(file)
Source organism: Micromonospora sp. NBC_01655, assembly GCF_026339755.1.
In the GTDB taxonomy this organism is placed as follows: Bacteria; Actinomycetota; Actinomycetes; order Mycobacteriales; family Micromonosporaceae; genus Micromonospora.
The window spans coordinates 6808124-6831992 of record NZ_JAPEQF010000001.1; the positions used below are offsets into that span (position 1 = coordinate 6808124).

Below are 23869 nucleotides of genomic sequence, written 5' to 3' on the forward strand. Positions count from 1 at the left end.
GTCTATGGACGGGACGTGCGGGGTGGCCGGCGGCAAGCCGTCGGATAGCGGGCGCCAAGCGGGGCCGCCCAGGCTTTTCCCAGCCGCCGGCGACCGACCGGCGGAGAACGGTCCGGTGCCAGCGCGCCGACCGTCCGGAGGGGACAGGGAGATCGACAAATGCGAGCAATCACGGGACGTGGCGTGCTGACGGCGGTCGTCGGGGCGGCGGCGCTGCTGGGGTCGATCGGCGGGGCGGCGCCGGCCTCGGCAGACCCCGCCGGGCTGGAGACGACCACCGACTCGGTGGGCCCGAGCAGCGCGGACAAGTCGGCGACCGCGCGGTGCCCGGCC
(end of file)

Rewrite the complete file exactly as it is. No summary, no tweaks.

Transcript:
Source organism: Micromonospora sp. NBC_01655, assembly GCF_026339755.1.
In the GTDB taxonomy this organism is placed as follows: Bacteria; Actinomycetota; Actinomycetes; order Mycobacteriales; family Micromonosporaceae; genus Micromonospora.
The window spans coordinates 6808124-6831992 of record NZ_JAPEQF010000001.1; the positions used below are offsets into that span (position 1 = coordinate 6808124).

Below are 23869 nucleotides of genomic sequence, written 5' to 3' on the forward strand. Positions count from 1 at the left end.
GTCTATGGACGGGACGTGCGGGGTGGCCGGCGGCAAGCCGTCGGATAGCGGGCGCCAAGCGGGGCCGCCCAGGCTTTTCCCAGCCGCCGGCGACCGACCGGCGGAGAACGGTCCGGTGCCAGCGCGCCGACCGTCCGGAGGGGACAGGGAGATCGACAAATGCGAGCAATCACGGGACGTGGCGTGCTGACGGCGGTCGTCGGGGCGGCGGCGCTGCTGGGGTCGATCGGCGGGGCGGCGCCGGCCTCGGCAGACCCCGCCGGGCTGGAGACGACCACCGACTCGGTGGGCCCGAGCAGCGCGGACAAGTCGGCGACCGCGCGGTGCCCGGCC